The Problem with Making a Movie About Vince McMahon

It was recently announced that the owner of World Wrestling Entertainment (WWE), Vincent Kennedy McMahon, could be portrayed by Academy Award nominee Bradley Cooper in an upcoming biopic. As a lifelong wrestling fan, I think that Vince’s story is one that is suited to the big screen for obvious reasons. His story is that of the American Dream (and I don’t mean Dusty Rhodes), a working class guy who rose from nothing to create a corporate juggernaut. The man who laid waste to the old territorial system of wrestling promotions and monopolised the art into a billion dollar company that is floated on the New York Stock Exchange. A ruthless, cutthroat businessman who has been at the centre of scandal and controversy since the 1980s. But there is quite a large possibility that this film could be less There Will be Blood and more The Wolf of Wall Street, portraying Vince as a cool dude who just had a pretty wild journey.

The truth is that Vince McMahon has used his insurmountable position in the wrestling industry to fashion himself into a messianic figure. WWE’s propaganda machine will parade him around as a genius and a revolutionary, whilst conveniently glossing over his highly-publicised personal life. This is a man who has had to settle a litany of sexual assault cases out of court, has placed a gagging order on the ex-wife of one of his company’s top talents after she was beaten at the hands of said talent, and whose extramarital affairs are no secret to anyone. Vince is not a saint, he is an aggressive, controlling man with just as many enemies as friends. To provide some insight into the psyche of Vinny Mac, he once pitched a potential storyline to his real-life daughter, Stephanie McMahon (a long-running on-air character in WWE programming, as well as a behind-the-scenes executive), that would see her falling pregnant, with the father being a mystery. The resolution to this mystery? It would be revealed that the father was none other that Mr. McMahon himself. And when Stephanie put a hard veto on the idea, Vince then had the brilliant notion of pitching the father being her brother, Shane, also a WWE character and real-life member of the McMahon clan.

Now, can you really picture a movie being produced about the still-living billionaire delving into his twisted fantasies of incest without being slapped with a court case from WWE’s army of lawyers? Me neither. The WWE’s need to protect Vince so incessantly, despite most of his dirty laundry being out there for all to see, would influence the script of what could be a fascinating examination of someone who’s clearly not all there. All I can expect to see from this movie is a sanitised, WWE-approved romp that presents the Chairman of the Board as the most brilliant person since Jesus (did I mention that Vince and his son once wrestled Shawn Michaels and “God” in a tag team match once and won?). Even the casting tells you what this will be like; Bradley Cooper is a good-looking, talented, charming, and beloved celebrity who is nothing like the man he may be portraying. Vince has referred to himself in the past as a “genetic jackhammer” and clearly fancies himself as a stud. Now, I’m no prize myself, but Vince is flattering himself a lot if he sees a resemblance between himself and Cooper. And I can’t help but feel he’s playing a large part in the casting process.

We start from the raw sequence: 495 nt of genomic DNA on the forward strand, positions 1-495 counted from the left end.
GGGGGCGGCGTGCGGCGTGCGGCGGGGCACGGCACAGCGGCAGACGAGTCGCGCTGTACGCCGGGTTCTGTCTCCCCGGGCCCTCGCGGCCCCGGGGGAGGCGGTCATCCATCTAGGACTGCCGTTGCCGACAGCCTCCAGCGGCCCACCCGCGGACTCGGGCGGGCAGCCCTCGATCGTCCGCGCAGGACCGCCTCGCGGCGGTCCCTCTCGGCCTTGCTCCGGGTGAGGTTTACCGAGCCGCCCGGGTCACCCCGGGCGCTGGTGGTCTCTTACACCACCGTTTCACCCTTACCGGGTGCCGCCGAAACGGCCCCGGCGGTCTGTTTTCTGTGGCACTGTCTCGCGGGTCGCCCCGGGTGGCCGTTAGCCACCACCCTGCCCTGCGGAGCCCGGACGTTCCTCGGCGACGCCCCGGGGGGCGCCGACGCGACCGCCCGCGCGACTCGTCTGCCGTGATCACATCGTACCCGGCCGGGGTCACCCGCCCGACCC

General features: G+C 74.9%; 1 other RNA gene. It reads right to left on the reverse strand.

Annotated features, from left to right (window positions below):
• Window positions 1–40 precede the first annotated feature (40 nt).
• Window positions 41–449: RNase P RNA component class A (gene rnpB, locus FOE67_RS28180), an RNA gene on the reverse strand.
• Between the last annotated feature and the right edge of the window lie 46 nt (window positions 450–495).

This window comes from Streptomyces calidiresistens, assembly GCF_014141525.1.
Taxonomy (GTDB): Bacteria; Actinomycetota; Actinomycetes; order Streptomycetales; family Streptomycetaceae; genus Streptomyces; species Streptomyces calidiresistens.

This is the cynic in me talking, however, and I could possibly be writing off the production too soon. Cooper is only 42 years of age, so the film will likely cover Vince’s childhood through to his acquisition and expansion of his father’s wrestling promotion in his late 30s. Vince was physically abused by his stepfather growing up, living in a trailer park with no money or hope for a better life. That all changed when he met his biological father, Vince McMahon Sr. at 12 years old, and the seeds were planted for Vince to pursue a career as a wrestling promoter. It’s a fairly typical rags to riches Hollywood story, but there is certainly a real element of darkness to it. McMahon was not born with a silver spoon in his mouth, he worked his fingers to the bone to become a self-made billionaire. These are all details that could form a satisfying narrative, but purely telling the story of the rise and failing to acknowledge the sinister side of Vince is what I fear may happen.

I don’t claim to know Vince, nor do I know for certain what he’s truly like as a person, but the stories that are told about him haven’t come out of nowhere. Be it covering up a murder so one of his top earners could continue to wrestle, or burying rumours of one of his trainers molesting young recruits, it’s a yarn that reads like a Shakespearean tragedy as opposed to a Hollywood fairy tale. Knowing how protective Vince is of his image, the chances of this biopic exploring the horrors of the wrestling world and the part he may or may not have played in such are slim. I wouldn’t expect to see any kind of depiction of steroid-use, forcibly taking the territories of other promoters, or having a boat named “Sexy Bitch” (really) making its way into the final cut. I think what we can expect is a cliff notes version of the actual story, downplaying the negatives and giving us a Vince that is audience-friendly, as the real man is hardly a sympathetic figure.

Professional wrestling is rarely explored in cinema, and was at its best when shown for being the hell that it is in Darren Aronofsky’s The Wrestler. I doubt we’ll get anything that even approaches the honesty and candidness of that. This is going to be a case of us getting the movie we want, just not the movie Vince McMahon deserves.

Oh yeah, he’s also best friends with Donald Trump, just saying.

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